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Choosing Anti-Anti-Virus Software


On a more development related note, it is important to keep at least one copy of Vista in a VM that has all those options left to their defaults. I don’t know how many times I’ve heard fellow developers say, “but it works on my machine”. The two biggest issues I see are:

  1. Developers never testing their software with a non-admin account.

  2. Developers never testing with a software firewall that has an “ask first” policy of whitelisting applications. I don’t know how many times I’ve hit a dialog that is supposed to hit the internet and it fails because a firewall is prompting the user to allow or block. No “Retry” button, just an ugly, unhelpful error.

One more thing I always disabled on XP was the System Restore. All it did was take up time and space and I never once had an occassion to use it.


Again, after having read the article Jeff referenced for those test results, all the test really shows is that you can’t really multi-task in XP with only 512MB RAM and one CPU. Especially if one of the tasks is heavily hitting the hardware. Double-especially when the hardware is virtualized.



512mb is a TON of memory for XP, even for heavy multitasking (several apps active) and anti-virus. Don’t forget that XP was released in 2001, when 512mb was a pretty substantially large amount of memory to have in a PC.

I use Visual Studio 2005 in virtual machines running XP all the time and it’s fine even with 128mb, though 192mb is a bit roomier.

But yes, virtualization is particularly brutal on disk perf. Which means running anti-virus under a VM-- one of the most disk intensive apps out there-- would be quite painful.

At any rate, the I have total confidence in the scientific method used in Oli’s tests. He has a baseline number reflecting benchmarks without any software installed, and then differential numbers reflecting benchmark results with (x) software running. The absolute difference might be smaller on physical hardware, but the relative scale of the perf difference should be the same.


Thanks for the link, Jeff and thanks for standing up for my figures.

I did try and perform them in the best possible way but without having to wipe and reinstall windows 100-odd times. The VM was the only way to do that.

There are obviously going to be bottlenecks that rear their heads in the VM that a native OS wouldn’t see – but the comparisons are just a guide. If anything this should really be used as an av-vs-av rather than an av-vs-nothing study if you want to take direct comparisons but either way, I stick with what I say and “go commando”.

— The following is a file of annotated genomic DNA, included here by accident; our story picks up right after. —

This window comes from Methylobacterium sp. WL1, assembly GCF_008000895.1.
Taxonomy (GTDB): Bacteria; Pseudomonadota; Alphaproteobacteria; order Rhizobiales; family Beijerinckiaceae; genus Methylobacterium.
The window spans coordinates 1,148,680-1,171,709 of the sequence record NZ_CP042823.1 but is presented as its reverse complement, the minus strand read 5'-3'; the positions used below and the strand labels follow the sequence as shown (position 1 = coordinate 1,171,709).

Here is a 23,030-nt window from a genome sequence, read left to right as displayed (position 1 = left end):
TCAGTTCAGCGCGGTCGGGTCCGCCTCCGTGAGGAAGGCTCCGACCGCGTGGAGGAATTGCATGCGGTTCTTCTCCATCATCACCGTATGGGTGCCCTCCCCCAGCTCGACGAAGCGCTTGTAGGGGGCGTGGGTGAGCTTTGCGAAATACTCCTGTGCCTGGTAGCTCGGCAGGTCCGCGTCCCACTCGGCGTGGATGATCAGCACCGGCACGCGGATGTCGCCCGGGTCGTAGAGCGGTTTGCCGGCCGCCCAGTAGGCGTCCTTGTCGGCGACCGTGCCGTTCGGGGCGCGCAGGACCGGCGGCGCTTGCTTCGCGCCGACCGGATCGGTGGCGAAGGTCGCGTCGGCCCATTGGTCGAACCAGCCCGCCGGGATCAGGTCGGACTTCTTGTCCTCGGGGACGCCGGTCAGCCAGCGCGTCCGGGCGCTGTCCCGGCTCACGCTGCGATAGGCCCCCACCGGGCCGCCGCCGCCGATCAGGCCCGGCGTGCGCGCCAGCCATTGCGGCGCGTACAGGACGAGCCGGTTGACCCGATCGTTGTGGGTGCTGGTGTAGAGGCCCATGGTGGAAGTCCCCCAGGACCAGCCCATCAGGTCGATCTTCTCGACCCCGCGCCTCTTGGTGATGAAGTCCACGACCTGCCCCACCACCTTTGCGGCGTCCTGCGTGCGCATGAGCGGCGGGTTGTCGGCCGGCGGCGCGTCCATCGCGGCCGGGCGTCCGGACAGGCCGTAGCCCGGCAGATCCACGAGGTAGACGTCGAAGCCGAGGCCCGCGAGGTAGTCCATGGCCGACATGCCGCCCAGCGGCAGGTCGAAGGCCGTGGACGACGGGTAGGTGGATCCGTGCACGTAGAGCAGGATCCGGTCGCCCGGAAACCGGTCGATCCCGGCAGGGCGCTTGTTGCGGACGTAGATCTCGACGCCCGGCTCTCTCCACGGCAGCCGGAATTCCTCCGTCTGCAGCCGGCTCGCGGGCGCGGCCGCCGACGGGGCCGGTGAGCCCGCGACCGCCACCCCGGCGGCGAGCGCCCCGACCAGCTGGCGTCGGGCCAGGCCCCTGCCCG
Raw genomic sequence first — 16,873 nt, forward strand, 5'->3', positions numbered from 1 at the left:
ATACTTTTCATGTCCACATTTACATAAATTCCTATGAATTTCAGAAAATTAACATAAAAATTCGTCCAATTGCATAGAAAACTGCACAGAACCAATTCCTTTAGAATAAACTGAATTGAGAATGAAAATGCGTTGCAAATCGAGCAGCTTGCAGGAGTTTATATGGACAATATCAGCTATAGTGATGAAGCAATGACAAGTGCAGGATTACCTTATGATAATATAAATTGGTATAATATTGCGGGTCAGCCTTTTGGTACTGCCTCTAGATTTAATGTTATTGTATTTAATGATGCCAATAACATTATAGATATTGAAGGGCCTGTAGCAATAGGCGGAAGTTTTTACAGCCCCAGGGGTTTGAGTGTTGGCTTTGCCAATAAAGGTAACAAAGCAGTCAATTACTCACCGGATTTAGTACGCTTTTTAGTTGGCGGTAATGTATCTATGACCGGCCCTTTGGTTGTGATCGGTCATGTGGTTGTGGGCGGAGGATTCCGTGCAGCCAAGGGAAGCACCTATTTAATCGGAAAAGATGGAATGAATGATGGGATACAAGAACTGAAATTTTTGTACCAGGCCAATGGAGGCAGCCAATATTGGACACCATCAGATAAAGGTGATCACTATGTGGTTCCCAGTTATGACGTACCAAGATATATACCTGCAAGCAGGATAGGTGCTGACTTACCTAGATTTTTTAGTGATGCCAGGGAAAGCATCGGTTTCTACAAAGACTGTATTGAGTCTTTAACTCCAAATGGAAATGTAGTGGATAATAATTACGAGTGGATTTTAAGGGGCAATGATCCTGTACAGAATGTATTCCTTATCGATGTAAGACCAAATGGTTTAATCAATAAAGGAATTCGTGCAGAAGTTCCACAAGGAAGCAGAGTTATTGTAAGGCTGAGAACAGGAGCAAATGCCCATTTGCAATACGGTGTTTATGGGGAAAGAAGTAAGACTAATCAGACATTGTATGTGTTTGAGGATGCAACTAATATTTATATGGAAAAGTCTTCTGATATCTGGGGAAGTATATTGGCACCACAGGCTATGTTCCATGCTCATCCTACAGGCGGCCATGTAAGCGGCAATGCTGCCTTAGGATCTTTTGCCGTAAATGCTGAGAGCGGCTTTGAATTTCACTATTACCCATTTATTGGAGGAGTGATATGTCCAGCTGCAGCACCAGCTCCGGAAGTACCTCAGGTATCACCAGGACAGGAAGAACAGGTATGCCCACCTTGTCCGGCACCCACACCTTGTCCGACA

A sharp eye and some common sense is my antivirus.


Great post Jeff.

I run Avast Home and was not aware of the 115% I/O delay. I will definitely look over my options again now when my eyes are open. In the case of Avast it should be easy to turn off the “on access scan” when I’m doing the heavy tasks of gaming (and letting it be on when the rest of the family is using the computer).


To clarify one point: I am not proposing that everyone immediately stop running anti-virus software just because I said so. If only I had that kind of power…

I just want users to understand exactly how severe the performance penalty is when you do choose to run anti-virus software.

As David Sokol so aptly pointed out, sometimes this is a reasonable tradeoff. But I’d still like to see it get fixed in the OS first; there’s a reason Linux and Mac users almost never need to run anti-virus software.


It is extremely important to point out that your two benchmark sources, TomsHardware and Anandtech, publish benchmarks with an eye toward gaming (rightly so, since this is where any performance impact will be felt most severely).

What people are forgetting is we exeperienced the exact same sort of performance penalty with WinXP when it was released. People were disappointed to find their games ran slower than on Win98. But as better drivers emerged and (more importantly) applications were OPTIMIZED for XP instead of Windows 98, XP became known as a fantastic performing platform in a very short amount of time.

In 9 months, nobody will be complaining about Vista’s performance.


Jeff the difference between backups and VMs are that a VM is typically a copy of the current state of your machine, where a backup is a collective copy of individual files that make up your machine. If you are infected and you don’t know when you got infected you should need the ability to incrementally go back and find a VM that isn’t infected anymore and that copy may not have the file you want that was in another copy.

VM’s are great sandbox tools, the ability to do stuff and get it so messed up that you can easily restore a safe image and start again.

As for not running any Anti-Virus software at all. That’s making the assumption that “you” will be the only one that is allowing your machine to get infected. There is this little thing called the OS that on it’s own allows things to exploit it and get infected.

Take this, albeit far feached thought, for example. Let’s say I was able to hack into or work at a DVR company (like Tivo) and insert a virus/trojan into the next OS of the DVR. Your DVR connects up to the mothership, downloads it’s marching orders and then spends all day behind your firewall trying to hack your pc or futuristic toaster, since you leave both plugged in and/or on all day. So you come home and the only thing you immediately notice is that only half your heating coils work in your toaster. Then weeks or months later, your system eats itself. Then what?

I totally agree that Anti-Virus software is the biggest plight on performance that I have ever seen. However when I am doing things that require all my system resources (like gaming), I just temporarily disable the anti-virus software… And the sidebar, and windows defender… and the firewall… and Windows Update… etc

But when an OS is not a security threat, and it’s left soley up to the user to be a good citizen, then I will be right there with you with my ‘user’ security, no anti-virus and my firewire5000 backups.